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I'm not really sure what is wrong with my code...

    public Vector blob (Pixel px)
{
    Vector v = new Vector();

    Point p = new Point(px.getX(), px.getY());
    v.add(p);

    return v;
}

I get the following: warning: [unchecked] unchecked call to add(E) as a member of the raw type Vector

v.add(p);

where E is a type-variable: E extends Object declared in class Vector.

Looking through the API, the add function takes an object as a param which I clearly make the line before, ideas?

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1  
Slightly off-topic: while you are at it, you might consider replacing Vector with ArrayList and use the synchronization package to get a synchronized List if you really need it. Vector is a bit of an odd animal, still non-deprecated because of legacy code –  Miquel Jul 16 '12 at 15:56
    
Read this link based on Miquel's comment: Why is Java Vector class considered obsolete or deprecated? –  Luiggi Mendoza Jul 16 '12 at 16:00

4 Answers 4

up vote 2 down vote accepted

Generics!!!. You have to specify the Object type for the contents of the vector. To remove the warning the vector code should be like this

Vector<Point> v=new Vector<Point>()
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Starting with Java-5, java.util.Vector<E> is a generic container, meaning (in very plain terms) that you can specify the type of the element that you are planing to store, and have the compiler check that type for you automatically. Using it without the type of the element is OK, but it triggers a warning.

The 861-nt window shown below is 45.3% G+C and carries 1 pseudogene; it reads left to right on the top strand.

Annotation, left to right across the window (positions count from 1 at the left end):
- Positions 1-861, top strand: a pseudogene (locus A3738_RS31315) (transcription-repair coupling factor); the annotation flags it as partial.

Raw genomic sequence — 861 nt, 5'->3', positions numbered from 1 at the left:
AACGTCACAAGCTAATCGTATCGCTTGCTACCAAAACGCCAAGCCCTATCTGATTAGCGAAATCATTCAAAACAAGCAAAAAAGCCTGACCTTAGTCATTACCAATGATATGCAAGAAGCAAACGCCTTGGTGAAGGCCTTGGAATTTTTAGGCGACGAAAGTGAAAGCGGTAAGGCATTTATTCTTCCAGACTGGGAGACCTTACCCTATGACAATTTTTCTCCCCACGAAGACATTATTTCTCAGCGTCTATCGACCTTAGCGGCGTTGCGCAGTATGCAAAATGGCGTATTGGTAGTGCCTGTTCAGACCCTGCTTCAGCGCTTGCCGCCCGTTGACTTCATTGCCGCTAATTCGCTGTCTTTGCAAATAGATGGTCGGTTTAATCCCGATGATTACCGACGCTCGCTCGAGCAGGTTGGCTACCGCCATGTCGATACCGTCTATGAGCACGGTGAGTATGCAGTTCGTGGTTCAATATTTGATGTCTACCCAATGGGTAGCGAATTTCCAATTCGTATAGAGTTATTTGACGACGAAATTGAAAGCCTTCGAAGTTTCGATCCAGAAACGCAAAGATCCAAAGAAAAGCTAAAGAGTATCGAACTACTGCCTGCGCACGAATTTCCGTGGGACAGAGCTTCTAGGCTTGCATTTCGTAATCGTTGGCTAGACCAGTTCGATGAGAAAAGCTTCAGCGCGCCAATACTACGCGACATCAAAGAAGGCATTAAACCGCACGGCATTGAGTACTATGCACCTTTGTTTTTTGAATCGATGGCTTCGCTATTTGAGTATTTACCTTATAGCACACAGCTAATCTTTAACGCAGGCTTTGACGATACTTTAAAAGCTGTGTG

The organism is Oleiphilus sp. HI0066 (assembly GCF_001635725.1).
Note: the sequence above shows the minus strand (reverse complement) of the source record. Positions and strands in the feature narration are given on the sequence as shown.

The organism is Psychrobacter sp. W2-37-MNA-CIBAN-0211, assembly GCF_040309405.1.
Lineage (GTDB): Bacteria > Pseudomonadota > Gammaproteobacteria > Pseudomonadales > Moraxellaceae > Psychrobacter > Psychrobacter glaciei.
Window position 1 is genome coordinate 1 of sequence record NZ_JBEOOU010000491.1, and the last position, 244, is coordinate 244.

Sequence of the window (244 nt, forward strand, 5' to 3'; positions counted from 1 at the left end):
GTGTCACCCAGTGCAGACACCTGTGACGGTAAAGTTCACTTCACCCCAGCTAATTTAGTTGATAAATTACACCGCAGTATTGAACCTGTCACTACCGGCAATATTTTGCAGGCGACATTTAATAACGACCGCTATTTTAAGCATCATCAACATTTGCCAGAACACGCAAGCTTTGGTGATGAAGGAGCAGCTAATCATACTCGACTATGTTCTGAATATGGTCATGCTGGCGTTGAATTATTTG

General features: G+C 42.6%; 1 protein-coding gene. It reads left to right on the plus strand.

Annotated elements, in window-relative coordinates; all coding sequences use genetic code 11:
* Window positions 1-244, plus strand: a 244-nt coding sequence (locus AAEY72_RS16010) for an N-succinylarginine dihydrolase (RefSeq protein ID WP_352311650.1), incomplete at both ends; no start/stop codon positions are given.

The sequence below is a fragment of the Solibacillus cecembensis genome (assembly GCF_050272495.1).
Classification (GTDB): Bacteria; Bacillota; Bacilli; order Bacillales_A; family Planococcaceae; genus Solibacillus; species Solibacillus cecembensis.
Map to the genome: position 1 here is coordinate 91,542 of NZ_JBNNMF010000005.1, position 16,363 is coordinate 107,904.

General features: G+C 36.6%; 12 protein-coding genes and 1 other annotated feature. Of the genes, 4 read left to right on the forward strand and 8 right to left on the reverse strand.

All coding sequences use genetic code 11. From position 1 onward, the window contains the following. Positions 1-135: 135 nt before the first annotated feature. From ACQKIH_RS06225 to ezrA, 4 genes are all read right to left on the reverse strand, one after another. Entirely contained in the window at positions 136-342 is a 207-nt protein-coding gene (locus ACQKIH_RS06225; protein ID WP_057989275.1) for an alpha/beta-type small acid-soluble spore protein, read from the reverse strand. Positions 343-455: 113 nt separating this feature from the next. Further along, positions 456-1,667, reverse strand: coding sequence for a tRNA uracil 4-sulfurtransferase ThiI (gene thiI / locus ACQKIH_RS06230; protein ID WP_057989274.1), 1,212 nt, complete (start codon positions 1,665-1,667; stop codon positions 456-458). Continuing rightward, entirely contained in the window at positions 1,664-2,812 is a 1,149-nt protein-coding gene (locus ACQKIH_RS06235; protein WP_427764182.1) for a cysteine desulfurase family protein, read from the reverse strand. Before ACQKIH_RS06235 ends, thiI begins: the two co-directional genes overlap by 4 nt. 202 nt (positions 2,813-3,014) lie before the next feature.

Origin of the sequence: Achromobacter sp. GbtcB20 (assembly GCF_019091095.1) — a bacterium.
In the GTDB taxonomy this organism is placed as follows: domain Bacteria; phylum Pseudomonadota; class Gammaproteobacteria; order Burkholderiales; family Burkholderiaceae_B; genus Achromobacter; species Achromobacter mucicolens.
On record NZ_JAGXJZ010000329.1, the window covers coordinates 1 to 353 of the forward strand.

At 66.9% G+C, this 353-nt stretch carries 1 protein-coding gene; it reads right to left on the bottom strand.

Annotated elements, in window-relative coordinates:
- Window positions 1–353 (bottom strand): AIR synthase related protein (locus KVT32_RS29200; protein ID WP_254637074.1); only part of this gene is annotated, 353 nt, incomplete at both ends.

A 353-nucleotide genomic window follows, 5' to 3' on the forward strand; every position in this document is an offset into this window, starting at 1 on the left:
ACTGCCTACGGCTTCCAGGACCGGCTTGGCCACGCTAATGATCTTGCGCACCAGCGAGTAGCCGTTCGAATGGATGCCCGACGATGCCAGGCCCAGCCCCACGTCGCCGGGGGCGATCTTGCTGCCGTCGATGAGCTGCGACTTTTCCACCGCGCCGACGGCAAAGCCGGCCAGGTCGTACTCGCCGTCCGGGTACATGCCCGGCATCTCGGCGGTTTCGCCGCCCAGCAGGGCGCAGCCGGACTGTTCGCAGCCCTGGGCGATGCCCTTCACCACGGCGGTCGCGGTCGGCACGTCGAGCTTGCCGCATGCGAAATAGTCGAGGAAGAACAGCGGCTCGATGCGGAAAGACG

This should get rid of the warning, and provide additional type safety checks:

public Vector<Point> blob (Pixel px) {
    Vector<Point> v = new Vector<Point>();
    Point p = new Point(px.getX(), px.getY());
    v.add(p);
}

Another thing to note about vectors is that they are synchronized containers. If you are not planning to use the fact that they are synchronized, you may be better off with ArrayList<E> containers.

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It is because generics. Generics allows type safety where compiler checks the type at compile time. When you are using raw types for generic parameter class/method, you will get this warning.

Raw types are the ones which doesn't provide concrete implementation for the generic parameter.

In this case add method for vector class is "generic" which allows to tell the concrete implementation type add method accepts.

To allow backward compatibility, java still allows you to define "raw types". Read this documentation for more information.

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You're forgetting to use Java Generics.

Short answer: Declare Vector<Pixel > v = new Vector<Pixel >() instead of
Vector v = new Vector()

Long answer: Read about generics and understand its usage

Also, you might want to reconsider your usage of Vectors. Here's a SO link that explains why.

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